peak RMS (PG)

Hi :slight_smile:

I have a rather tehnical/programmer question about Wavelab’s peak/maximum RMS detection.

I am experimenting with my C++ RMS analyzing code (50 ms window). I am getting exactly the same results
as with Nuendo 5 (sample editor - audio/statistics/max RMS power).

Left channel: -7.23 dB, right channel: -5.49 dB

But, when I load the same audio file in Wavelab 6/7 (global analysis/loudness), i am getting rather
different values with default 50 ms window (i am not using AES17)

Left channel: -6.42 dB, right channel: -6.06 db

Any clues how this is possible ?

Thanks in advance!

The computation method’s result might depend on the audio length to be analysed (if the audio segment is very short)
Try to work with sine waves, at least you will be able to know the theorical results, and check your code.

I am using 50 ms (2205 samples at 44.1kHz) window length for analyzing - i guess that is “resolution” in Wavelab.

Sine wave, generated in Wavelab with default settings (audio generator):


min RMS: -5.03 db
max RMS: -2.98 db
average: -3.01

Nuendo / my code
min RMS, max RMS, average RMS = -3.01 db

There are slight differences with min/max RMS.

Thanks for help!

I see what you mean now. There are various ways to measure the RMS, they should all give the same result for the average. For discrete points, this depends on the filter used, that is, how fast the filter answers to sample changes. The 50 ms window is an argument, but the filter design another one.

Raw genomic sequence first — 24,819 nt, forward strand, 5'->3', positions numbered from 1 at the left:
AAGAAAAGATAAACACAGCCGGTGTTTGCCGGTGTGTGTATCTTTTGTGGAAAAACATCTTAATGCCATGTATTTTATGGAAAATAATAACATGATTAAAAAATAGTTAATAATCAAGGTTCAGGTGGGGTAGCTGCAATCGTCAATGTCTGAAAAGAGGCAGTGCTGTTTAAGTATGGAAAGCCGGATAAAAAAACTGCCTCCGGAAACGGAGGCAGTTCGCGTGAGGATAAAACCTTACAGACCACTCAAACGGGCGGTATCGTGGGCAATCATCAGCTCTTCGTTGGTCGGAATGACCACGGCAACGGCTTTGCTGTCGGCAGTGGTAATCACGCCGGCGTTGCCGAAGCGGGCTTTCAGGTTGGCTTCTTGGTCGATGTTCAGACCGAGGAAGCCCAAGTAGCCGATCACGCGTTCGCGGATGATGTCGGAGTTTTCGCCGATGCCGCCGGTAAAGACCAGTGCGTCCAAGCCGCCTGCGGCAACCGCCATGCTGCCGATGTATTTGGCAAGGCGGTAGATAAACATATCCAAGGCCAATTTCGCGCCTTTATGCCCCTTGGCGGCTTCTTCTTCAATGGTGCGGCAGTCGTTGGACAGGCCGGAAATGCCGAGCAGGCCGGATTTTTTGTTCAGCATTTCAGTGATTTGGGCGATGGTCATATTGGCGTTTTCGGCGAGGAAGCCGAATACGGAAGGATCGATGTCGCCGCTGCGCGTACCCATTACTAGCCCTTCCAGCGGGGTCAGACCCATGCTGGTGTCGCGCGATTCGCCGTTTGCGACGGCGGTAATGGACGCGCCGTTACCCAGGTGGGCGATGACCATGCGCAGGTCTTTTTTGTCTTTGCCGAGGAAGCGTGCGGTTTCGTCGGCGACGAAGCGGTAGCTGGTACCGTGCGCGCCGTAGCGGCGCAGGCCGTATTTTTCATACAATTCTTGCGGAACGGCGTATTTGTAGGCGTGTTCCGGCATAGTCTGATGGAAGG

To illustrate what I’m saying, look at the Loudnesss display. Open the Dialog, you can see “Slow” or “Fast” tracking. This is what I am speaking about (2 different methods).
In the Analysis window, only one mode is used (don’t remember which one).

Do this also: replace half of the sine with silence. Now analyse. I guess you should no find similar results.
At least, the WaveLab results I see, are correct.

Well, i don’t use any filters - I am not so advanced, yet :frowning:
Just calculating average RMS inside time window then looking for largest average value.
I guess this is not really precise (wrong ??)

btw. can you tell me, why filters are needed for RMS calculations. I will look at it more for sure ?


I use the term “filter” in a generic way. What you do to measure the RMS is a LPF filter… somehow, you remove all the “up and down” of the waveforms.
I’m pretty sure you can find many references about RMS computation on the internet.

Thanks for you help & great info - appreciated :slight_smile:
I’ll look into this ‘filter’ stuff :slight_smile: